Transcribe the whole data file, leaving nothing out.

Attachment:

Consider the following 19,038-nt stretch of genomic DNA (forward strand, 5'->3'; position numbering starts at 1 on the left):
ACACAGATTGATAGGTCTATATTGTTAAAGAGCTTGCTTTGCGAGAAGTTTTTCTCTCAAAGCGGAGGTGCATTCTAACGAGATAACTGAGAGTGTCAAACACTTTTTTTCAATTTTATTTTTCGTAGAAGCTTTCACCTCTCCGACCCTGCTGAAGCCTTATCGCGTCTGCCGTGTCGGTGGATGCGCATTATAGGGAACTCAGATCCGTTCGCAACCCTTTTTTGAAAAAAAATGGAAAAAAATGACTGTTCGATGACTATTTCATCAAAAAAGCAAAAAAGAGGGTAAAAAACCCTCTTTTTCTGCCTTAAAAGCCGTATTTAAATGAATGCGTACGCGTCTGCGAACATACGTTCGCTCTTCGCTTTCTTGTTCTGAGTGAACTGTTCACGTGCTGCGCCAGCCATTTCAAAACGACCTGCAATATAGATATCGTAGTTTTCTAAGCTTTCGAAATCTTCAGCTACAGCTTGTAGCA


Consider the following 19,038-nt stretch of genomic DNA (forward strand, 5'->3'; position numbering starts at 1 on the left):
ACACAGATTGATAGGTCTATATTGTTAAAGAGCTTGCTTTGCGAGAAGTTTTTCTCTCAAAGCGGAGGTGCATTCTAACGAGATAACTGAGAGTGTCAAACACTTTTTTTCAATTTTATTTTTCGTAGAAGCTTTCACCTCTCCGACCCTGCTGAAGCCTTATCGCGTCTGCCGTGTCGGTGGATGCGCATTATAGGGAACTCAGATCCGTTCGCAACCCTTTTTTGAAAAAAAATGGAAAAAAATGACTGTTCGATGACTATTTCATCAAAAAAGCAAAAAAGAGGGTAAAAAACCCTCTTTTTCTGCCTTAAAAGCCGTATTTAAATGAATGCGTACGCGTCTGCGAACATACGTTCGCTCTTCGCTTTCTTGTTCTGAGTGAACTGTTCACGTGCTGCGCCAGCCATTTCAAAACGACCTGCAATATAGATATCGTAGTTTTCTAAGCTTTCGAAATCTTCAGCTACAGCTTGTAGCA